The constitution must be defended

chriswest2016 General Assembly


The Virginian-Pilot: The constitution must be defended
By: Speaker William J. Howell & Senator Thomas K. Norment

“IF ONE MAN can be allowed to determine for himself what is law, every man can. That means first chaos, then tyranny.”

United States Supreme Court Justice Felix Frankfurter wrote those words 70 years ago, but they are applicable to the actions of Gov. Terry McAuliffe today.

Over the past four months, McAuliffe has engaged in a series of unconstitutional actions that undermine our representative democracy and the rule of law. He has placed himself above the law and the Constitution of Virginia, foregoing 240 years of history and precedent in pursuit of his political goals. The governor has disregarded and derided the Supreme Court of Virginia, attacking the integrity of the honorable men and women who serve as its justices.

As elected leaders in the legislature, we have a solemn obligation to defend the Constitution of Virginia. No matter how noble the governor’s policy goals, he is not allowed to usurp the constitution and the rule of law. And no matter how much he continues to falsely impugn our motives, we will continue to stand for those ideals.

Two days after the General Assembly completed its work in April, Governor McAuliffe attempted to restore the political rights of more than 206,000 convicted felons – including at least 40,000 violent felons – with a single order. Not willing to stand idle while he trampled the constitution’s separation of powers, we filed a lawsuit challenging his actions. In July, the state Supreme Court struck down the governor’s order in a sweeping rebuke of executive overreach.

The Supreme Court based its ruling on the plain text of the constitution, scores of legal precedents, and more than 240 years of unbroken Virginia history. No governor had ever purported to have the power this governor seized for himself. The court’s July order was unequivocal; there was no gray area or loophole for the governor to exploit.

McAuliffe has said he “cannot accept” the Supreme Court’s decision. He has openly and repeatedly declared that he would defy the court. When announcing the restoration of rights to 13,000 of the felons included in his original order, he pledged to continue that process until the rights of all 206,000 felons were restored.

Instead of ensuring his administration was fully adhering to the requirements of the court’s ruling when issuing these new restorations, the governor spent the past four weeks attacking the integrity of the justices. He accused them of being “scared” and of harboring political motivations. This is more than inappropriate; it is unacceptable.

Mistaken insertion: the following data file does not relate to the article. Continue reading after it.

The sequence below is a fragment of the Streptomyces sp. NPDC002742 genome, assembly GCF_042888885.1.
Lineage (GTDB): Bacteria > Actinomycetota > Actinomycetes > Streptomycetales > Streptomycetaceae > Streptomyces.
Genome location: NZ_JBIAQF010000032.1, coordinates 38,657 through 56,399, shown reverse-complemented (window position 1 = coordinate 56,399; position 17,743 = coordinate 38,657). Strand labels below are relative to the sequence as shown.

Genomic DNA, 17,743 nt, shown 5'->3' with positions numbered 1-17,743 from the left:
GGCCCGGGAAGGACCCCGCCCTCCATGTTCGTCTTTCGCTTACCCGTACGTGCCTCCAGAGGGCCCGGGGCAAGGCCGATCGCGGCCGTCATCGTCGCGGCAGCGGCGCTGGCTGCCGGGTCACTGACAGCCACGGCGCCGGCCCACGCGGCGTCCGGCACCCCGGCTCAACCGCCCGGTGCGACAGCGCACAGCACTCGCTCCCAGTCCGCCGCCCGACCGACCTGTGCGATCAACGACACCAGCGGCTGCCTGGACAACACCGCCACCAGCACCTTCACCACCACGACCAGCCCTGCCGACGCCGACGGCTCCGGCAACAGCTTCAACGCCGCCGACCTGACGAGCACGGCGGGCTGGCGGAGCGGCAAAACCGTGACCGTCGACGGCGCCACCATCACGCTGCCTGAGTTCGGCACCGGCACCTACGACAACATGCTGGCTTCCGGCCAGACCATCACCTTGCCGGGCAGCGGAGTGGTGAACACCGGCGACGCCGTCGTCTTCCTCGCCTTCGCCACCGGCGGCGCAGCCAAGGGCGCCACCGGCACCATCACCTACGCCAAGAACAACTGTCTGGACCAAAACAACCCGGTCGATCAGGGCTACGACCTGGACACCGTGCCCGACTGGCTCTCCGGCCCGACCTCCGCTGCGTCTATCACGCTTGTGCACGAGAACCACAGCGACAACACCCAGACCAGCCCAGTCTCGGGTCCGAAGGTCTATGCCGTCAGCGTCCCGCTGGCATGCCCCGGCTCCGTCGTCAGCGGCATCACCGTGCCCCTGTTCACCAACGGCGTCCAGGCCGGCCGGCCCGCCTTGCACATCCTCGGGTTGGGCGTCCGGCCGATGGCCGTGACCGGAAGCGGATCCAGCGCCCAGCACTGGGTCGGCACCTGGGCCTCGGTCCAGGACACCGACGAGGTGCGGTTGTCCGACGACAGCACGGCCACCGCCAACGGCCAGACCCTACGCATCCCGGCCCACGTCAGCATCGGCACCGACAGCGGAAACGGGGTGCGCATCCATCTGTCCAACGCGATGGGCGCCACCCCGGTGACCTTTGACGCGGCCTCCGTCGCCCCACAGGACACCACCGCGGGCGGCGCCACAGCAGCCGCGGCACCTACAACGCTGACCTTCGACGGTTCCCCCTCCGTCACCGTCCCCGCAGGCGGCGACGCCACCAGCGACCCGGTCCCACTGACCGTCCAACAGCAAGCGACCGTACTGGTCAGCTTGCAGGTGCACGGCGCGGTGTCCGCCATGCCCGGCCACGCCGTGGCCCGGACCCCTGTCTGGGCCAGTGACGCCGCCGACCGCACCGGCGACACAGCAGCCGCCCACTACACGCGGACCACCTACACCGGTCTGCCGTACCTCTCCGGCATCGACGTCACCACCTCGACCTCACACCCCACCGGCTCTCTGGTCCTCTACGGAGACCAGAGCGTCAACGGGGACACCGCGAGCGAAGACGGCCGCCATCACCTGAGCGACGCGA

The governor’s open defiance of the court and his attacks on its justices strike at the heart of our commonwealth’s founding principles. He is undermining the rule of law and the principles of a representative democracy secured by the separation of powers.

Reaffirming the rule of law in the court’s decision, Chief Justice Donald Lemons wrote, “Although the governor is entitled to champion his views, he cannot do so in contravention of law.”

In another case more than 35 years ago, the Supreme Court put it another way: “It is not for him to set himself above the law and go his own way because he deems the law’s requirements to be unwise or its restraints vexatious. In such manner does a government of laws become a government of men.”

That is the fundamental issue at stake in this dispute. No matter what you think of the governor’s policy, he is acting unlawfully, effectively placing himself above the law. That is not how things work in the United States. A governor can work to change the law, but he cannot ignore it. To lawfully obtain the policy change he seeks, he has to first persuade the people’s elected representatives in the legislature of its merits.

America is different than many nations because our government is based on the rule of law and not men. But what happens when one man does not see his power constrained by constitutional limits? As Justice Frankfurter said, first chaos, then tyranny. If a governor is not bound by the rule of law, then why are you, or why is anyone?

We have an obligation to uphold and defend the state constitution. That obligation compels us to ask the Supreme Court to hold the governor in contempt. It brings us no joy in having to take this course of action. But if we do not defend the rule of law, the foundations of our government will decay. That is result we – and the people of Virginia – cannot afford to abide.

Bill Howell is the speaker of the Virginia House of Delegates. Tommy Norment is the majority leader in the Virginia Senate.